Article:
Non-Surgical Treatments
Dermal Fillers

Dermal fillers have become increasingly popular to reduce the visibility of facial lines and wrinkles since the introduction of “Collagen” in the late 1970’s. Hyaluronic acid based fillers are now the most widely used and least problematic in clinical practice.  Hyaluronic acid is a naturally occurring substance found in many parts of the body but it is manufactured synthetically for use as a dermal filler. A range of commercial products are available and most are produced in different viscosities (thickness) – in general less viscous products are used superficially and thicker preparations deeper in the facial tissues. We only use fillers in the practice which are approved by the FDA in the United States.

HA fillers are injected into or beneath the skin.  Some preparations contain local anaesthetic, but topical local anaesthetic creams can make the injection more comfortable. In some very sensitive areas, particularly around the mouth, a regional local anaesthetic block (such as a dentist might use), is very helpful.  They are used to fill fine lines and wrinkles in the face and hands and to add volume to some areas such as the cheeks, chin and lips.  Over-enthusiastic injection of large quantities should be avoided since this tends to produce an unnatural appearance. After injection there may be a little redness and, occasionally, bruising but this will usually resolve in 24 hours or so. It is impossible to eradicate wrinkles with fillers but they can be made significantly shallower.

A recent innovation known as Micro-filling has proven to be very helpful in the reduction of fine, vertical furrows in the upper and lower lips.  This involves multiple injections of tiny amounts of Restylane through a very narrow (32 gauge) needle. This can be accomplished comfortably using local anaesthetic cream and because the needle is so fine, causes little or no discomfort.  It causes no bleeding and its most significant advantage is to make wrinkles around the lips less noticeable without creating any fullness in the lip itself when this is not wanted.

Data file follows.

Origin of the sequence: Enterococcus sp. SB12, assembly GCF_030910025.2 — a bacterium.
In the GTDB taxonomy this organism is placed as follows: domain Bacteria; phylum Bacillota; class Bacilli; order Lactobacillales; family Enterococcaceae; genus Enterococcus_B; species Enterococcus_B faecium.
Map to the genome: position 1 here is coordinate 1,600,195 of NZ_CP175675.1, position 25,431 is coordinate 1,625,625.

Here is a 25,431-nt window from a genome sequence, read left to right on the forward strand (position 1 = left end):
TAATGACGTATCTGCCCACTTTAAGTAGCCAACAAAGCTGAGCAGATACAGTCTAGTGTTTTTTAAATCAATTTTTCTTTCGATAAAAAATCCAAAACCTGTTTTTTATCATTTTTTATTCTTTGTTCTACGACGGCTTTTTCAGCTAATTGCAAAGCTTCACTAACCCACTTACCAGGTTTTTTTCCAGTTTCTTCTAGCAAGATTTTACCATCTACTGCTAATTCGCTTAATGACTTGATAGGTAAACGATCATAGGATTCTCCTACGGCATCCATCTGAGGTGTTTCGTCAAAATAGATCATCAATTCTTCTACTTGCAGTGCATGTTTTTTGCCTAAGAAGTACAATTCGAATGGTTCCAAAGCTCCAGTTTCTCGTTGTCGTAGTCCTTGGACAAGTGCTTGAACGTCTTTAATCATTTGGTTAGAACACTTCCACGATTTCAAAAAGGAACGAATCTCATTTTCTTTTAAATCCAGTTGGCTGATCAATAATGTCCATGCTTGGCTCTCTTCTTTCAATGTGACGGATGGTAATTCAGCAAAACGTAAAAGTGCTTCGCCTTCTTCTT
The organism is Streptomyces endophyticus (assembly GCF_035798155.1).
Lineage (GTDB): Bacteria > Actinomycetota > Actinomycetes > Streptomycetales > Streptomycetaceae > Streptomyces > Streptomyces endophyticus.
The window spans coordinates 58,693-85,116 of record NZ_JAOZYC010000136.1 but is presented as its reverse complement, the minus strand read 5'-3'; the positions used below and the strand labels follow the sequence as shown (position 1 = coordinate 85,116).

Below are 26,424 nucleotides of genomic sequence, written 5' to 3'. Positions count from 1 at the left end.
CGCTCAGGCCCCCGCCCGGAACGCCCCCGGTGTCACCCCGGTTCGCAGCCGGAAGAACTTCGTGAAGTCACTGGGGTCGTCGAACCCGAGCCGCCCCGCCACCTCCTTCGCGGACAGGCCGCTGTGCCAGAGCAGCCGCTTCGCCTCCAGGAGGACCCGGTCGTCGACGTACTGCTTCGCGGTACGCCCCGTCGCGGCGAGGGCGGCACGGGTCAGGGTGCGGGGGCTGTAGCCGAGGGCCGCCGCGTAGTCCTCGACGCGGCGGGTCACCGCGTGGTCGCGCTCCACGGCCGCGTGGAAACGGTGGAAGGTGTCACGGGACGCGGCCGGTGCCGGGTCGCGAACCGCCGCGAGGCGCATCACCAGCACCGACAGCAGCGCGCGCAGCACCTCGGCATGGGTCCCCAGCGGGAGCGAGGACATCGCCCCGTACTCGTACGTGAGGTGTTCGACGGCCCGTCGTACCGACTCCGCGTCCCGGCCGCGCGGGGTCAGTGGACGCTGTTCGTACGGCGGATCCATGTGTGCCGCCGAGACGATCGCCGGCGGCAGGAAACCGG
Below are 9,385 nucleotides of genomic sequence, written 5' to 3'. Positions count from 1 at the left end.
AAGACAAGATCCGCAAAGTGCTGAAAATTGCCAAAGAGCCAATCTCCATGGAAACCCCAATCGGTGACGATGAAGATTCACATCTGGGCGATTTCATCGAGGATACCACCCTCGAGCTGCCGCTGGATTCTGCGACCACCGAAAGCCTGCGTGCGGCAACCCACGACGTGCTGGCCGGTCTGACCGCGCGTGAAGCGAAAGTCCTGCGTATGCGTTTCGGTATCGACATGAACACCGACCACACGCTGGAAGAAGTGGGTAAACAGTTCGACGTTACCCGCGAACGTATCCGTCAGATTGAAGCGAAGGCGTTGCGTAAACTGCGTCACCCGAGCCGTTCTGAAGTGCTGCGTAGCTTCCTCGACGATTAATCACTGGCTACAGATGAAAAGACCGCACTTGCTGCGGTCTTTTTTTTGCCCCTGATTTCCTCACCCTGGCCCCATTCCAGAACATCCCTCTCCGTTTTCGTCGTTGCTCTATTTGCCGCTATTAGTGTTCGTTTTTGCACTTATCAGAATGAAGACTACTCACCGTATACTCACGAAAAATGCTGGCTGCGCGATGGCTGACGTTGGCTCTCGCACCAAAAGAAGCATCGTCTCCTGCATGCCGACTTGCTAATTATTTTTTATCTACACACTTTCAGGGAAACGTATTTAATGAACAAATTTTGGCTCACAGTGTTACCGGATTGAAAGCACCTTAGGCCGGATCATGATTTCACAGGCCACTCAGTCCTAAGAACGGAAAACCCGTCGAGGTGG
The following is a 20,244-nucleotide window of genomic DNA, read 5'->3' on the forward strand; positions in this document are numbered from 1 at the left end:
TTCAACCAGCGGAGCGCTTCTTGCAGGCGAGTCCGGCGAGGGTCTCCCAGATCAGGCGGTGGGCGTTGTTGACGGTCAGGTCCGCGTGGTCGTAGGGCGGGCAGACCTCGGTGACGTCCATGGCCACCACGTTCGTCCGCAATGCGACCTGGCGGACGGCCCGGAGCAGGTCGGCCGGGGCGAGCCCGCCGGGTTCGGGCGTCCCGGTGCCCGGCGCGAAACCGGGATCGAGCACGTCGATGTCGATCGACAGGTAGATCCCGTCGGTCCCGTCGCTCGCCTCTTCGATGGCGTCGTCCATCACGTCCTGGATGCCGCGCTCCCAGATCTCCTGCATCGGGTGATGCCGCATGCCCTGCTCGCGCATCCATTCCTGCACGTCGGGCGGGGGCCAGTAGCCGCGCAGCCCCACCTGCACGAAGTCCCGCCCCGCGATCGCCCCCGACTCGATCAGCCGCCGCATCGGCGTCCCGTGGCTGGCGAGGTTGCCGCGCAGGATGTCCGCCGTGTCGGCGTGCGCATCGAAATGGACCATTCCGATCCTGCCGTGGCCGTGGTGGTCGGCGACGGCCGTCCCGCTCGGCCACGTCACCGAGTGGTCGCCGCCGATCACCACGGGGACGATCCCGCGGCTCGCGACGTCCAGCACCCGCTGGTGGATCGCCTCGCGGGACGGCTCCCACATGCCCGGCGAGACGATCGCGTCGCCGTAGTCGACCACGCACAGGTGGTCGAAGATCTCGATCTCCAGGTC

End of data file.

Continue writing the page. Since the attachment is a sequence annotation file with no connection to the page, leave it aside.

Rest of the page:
HA fillers will last for 3-6 months in most people.  Complications are extremely rare though infection is known. There may be a little unevenness at the injection site for a short time. Allergy is virtually unknown and “test” injections are unnecessary.

Although permanent or semi permanent fillers may seem attractive their complication rate is very much higher.  Unfortunately it is impossible to resolve some of the problems that may arise, particularly chronic granuloma formation (a low grade but long lasting infection).  For this reason I advise against their use.

In general HA based dermal fillers can be very helpful in addressing some of the superficial signs of ageing and improving facial contour so long as they are used sensitively.  They are not designed as a substitute for surgery, their aims are different and they will not address underlying structural change.  As with all aesthetic treatments it is important that expectations are pitched at a realistic level.

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